NEW YORK (Reuters Health) – Lansoprazole and famotidine have comparable effects in preventing recurrent idiopathic gastroduodenal ulcer bleeding, a two-year randomized clinical trial shows.
“A small difference in efficacy between lansoprazole and famotidine cannot be excluded,” Dr. Grace L. H. Wong and Dr. Francis K. L. Chan of The Chinese University of Hong Kong told Reuters Health in a joint email.
Helicobacter pylori-negative idiopathic ulcers, now recognized as a distinct disease entity from H. pylori-associated ulcers, carry a much higher risk of recurrent bleeding, Dr. Wong and Dr. Chan note in Gut, online June 22.
Long-term proton pump inhibitor (PPI) treatment is recommended for these patients, they add, but the comparative efficacy of histamine H2-receptor antagonists (H2RA) had not been investigated.
“This is a clinically relevant question since our previous study showed that many patients with H. pylori-negative idiopathic ulcer bleeding had histological features of achlorhydria,” the authors note.
They randomly assigned 228 patients with H. pylori-negative peptic ulcers, after ulcer healing, to oral lansoprazole 30 mg or famotidine 40 mg daily for 24 months. Recurrent upper GI bleeding occurred in 0.88% of patients on lansoprazole and in 2.63% of those on famotidine (P=0.313).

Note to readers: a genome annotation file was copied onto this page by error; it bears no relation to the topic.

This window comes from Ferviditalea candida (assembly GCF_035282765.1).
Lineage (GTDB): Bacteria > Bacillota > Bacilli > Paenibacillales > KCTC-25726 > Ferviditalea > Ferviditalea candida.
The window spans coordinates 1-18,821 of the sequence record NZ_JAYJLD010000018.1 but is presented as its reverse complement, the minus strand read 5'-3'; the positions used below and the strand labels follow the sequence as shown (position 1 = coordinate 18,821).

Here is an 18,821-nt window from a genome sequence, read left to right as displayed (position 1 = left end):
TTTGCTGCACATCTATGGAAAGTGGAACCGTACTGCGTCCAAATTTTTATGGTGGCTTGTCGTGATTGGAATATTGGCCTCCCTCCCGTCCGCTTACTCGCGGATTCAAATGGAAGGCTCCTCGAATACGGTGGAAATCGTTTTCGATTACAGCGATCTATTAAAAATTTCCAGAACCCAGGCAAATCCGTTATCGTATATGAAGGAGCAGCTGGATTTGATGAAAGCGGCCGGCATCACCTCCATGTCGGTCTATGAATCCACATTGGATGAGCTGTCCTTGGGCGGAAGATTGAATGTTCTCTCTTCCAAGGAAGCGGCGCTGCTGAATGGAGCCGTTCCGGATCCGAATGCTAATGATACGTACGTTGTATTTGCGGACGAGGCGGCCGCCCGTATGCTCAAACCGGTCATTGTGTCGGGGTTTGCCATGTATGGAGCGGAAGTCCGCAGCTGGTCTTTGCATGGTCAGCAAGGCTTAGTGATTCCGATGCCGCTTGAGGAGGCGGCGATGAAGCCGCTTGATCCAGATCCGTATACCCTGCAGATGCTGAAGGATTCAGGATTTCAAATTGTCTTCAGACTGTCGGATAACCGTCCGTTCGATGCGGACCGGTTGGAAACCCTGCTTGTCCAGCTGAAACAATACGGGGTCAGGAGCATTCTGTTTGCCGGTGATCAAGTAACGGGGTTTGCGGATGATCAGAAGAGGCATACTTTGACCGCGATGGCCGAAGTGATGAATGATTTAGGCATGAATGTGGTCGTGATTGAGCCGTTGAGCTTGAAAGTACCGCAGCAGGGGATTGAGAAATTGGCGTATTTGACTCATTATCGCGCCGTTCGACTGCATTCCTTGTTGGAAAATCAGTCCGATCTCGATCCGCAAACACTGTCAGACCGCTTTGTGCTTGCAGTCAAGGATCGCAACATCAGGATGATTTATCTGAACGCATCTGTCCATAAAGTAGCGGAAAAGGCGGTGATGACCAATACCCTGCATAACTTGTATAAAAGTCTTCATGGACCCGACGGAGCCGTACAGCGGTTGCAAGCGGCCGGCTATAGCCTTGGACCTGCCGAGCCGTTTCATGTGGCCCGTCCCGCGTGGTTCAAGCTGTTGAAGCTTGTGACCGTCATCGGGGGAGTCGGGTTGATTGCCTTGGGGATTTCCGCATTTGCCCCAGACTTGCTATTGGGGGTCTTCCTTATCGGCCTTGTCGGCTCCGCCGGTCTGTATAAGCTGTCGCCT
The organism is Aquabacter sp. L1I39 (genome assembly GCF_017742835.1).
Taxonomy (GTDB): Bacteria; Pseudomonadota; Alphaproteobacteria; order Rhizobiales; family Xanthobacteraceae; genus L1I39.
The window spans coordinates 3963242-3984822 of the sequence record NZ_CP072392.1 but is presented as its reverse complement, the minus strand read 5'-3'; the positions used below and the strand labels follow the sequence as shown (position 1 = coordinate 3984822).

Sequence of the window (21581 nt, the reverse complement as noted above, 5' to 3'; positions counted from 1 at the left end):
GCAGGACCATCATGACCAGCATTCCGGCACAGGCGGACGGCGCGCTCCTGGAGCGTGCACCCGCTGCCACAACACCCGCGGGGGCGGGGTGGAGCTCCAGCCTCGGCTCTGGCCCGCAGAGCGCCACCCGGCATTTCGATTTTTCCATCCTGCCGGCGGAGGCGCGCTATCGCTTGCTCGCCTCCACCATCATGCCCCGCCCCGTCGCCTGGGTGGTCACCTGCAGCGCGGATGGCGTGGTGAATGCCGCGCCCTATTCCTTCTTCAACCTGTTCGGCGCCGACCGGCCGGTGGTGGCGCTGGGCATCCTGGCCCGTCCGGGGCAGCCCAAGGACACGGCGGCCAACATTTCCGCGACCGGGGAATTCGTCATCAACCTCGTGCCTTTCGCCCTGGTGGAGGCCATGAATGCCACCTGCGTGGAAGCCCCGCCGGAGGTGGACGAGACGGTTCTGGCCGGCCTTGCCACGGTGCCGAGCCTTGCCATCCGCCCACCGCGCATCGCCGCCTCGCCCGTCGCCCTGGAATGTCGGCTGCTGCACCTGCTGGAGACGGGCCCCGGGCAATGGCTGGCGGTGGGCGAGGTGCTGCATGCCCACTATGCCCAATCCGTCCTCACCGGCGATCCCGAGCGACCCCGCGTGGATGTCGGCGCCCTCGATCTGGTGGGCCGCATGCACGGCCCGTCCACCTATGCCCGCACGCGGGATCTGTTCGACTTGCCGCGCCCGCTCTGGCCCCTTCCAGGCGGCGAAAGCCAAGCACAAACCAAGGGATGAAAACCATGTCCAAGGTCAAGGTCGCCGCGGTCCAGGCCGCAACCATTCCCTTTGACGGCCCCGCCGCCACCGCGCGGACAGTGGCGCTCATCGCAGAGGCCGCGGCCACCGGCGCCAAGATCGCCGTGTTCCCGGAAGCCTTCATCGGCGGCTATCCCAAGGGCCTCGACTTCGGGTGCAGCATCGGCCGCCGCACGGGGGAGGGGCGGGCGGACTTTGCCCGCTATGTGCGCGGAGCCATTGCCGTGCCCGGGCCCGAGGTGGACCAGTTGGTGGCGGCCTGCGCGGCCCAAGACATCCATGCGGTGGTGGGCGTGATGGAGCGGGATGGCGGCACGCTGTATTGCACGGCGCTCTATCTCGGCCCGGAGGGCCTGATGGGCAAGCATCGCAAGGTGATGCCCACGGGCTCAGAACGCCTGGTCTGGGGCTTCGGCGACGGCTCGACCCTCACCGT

The findings show that “acid suppression alone by either PPI or H2RA is not sufficient to completely abolish the risk of recurrent ulcer or gastrointestinal bleeding,” Dr. Wong and Dr. Chan write. “We are now working on another randomised trial to test the hypothesis that a combination therapy of misoprostol and lansoprazole is superior to lansoprazole alone for the prevention of recurrent ulcer bleeding in patients with a history of idiopathic ulcer bleeding (ClinicalTrials.gov registration number NCT03675672).”
They add: “Some of the patients had clinical gastrointestinal bleeding but no bleeding source was identified in the upper gastrointestinal tract. Some of these patients were adjudicated to have lower gastrointestinal bleeding; the two-year cumulative incidence rate was 1.75% in lansoprazole arm and 0.88% in famotidine arm. Our ongoing randomised trial would be important to illustrate the impact of misoprostol on reducing the risk of lower gastrointestinal bleeding.”